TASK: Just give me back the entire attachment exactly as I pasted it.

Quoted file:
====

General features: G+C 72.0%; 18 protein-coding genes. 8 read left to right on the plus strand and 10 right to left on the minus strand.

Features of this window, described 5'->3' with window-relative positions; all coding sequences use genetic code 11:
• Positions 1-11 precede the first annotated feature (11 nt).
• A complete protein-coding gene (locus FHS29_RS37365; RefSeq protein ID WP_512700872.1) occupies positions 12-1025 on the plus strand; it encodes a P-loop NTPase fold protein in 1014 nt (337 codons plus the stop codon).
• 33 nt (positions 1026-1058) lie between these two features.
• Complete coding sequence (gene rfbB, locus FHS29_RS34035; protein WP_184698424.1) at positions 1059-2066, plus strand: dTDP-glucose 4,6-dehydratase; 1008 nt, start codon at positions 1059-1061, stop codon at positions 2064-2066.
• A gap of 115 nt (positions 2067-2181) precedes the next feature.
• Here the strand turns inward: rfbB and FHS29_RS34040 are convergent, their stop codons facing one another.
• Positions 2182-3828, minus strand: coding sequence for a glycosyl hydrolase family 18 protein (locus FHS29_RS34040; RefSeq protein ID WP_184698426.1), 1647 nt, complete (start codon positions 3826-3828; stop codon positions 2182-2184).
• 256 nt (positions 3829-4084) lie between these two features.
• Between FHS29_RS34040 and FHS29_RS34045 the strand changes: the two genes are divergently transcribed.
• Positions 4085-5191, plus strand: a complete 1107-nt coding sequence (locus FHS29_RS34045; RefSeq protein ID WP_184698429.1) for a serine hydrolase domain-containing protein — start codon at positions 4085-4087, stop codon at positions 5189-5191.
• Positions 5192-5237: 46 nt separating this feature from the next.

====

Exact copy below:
General features: G+C 72.0%; 18 protein-coding genes. 8 read left to right on the plus strand and 10 right to left on the minus strand.

Features of this window, described 5'->3' with window-relative positions; all coding sequences use genetic code 11:
• Positions 1-11 precede the first annotated feature (11 nt).
• A complete protein-coding gene (locus FHS29_RS37365; RefSeq protein ID WP_512700872.1) occupies positions 12-1025 on the plus strand; it encodes a P-loop NTPase fold protein in 1014 nt (337 codons plus the stop codon).
• 33 nt (positions 1026-1058) lie between these two features.
• Complete coding sequence (gene rfbB, locus FHS29_RS34035; protein WP_184698424.1) at positions 1059-2066, plus strand: dTDP-glucose 4,6-dehydratase; 1008 nt, start codon at positions 1059-1061, stop codon at positions 2064-2066.
• A gap of 115 nt (positions 2067-2181) precedes the next feature.
• Here the strand turns inward: rfbB and FHS29_RS34040 are convergent, their stop codons facing one another.
• Positions 2182-3828, minus strand: coding sequence for a glycosyl hydrolase family 18 protein (locus FHS29_RS34040; RefSeq protein ID WP_184698426.1), 1647 nt, complete (start codon positions 3826-3828; stop codon positions 2182-2184).
• 256 nt (positions 3829-4084) lie between these two features.
• Between FHS29_RS34040 and FHS29_RS34045 the strand changes: the two genes are divergently transcribed.
• Positions 4085-5191, plus strand: a complete 1107-nt coding sequence (locus FHS29_RS34045; RefSeq protein ID WP_184698429.1) for a serine hydrolase domain-containing protein — start codon at positions 4085-4087, stop codon at positions 5189-5191.
• Positions 5192-5237: 46 nt separating this feature from the next.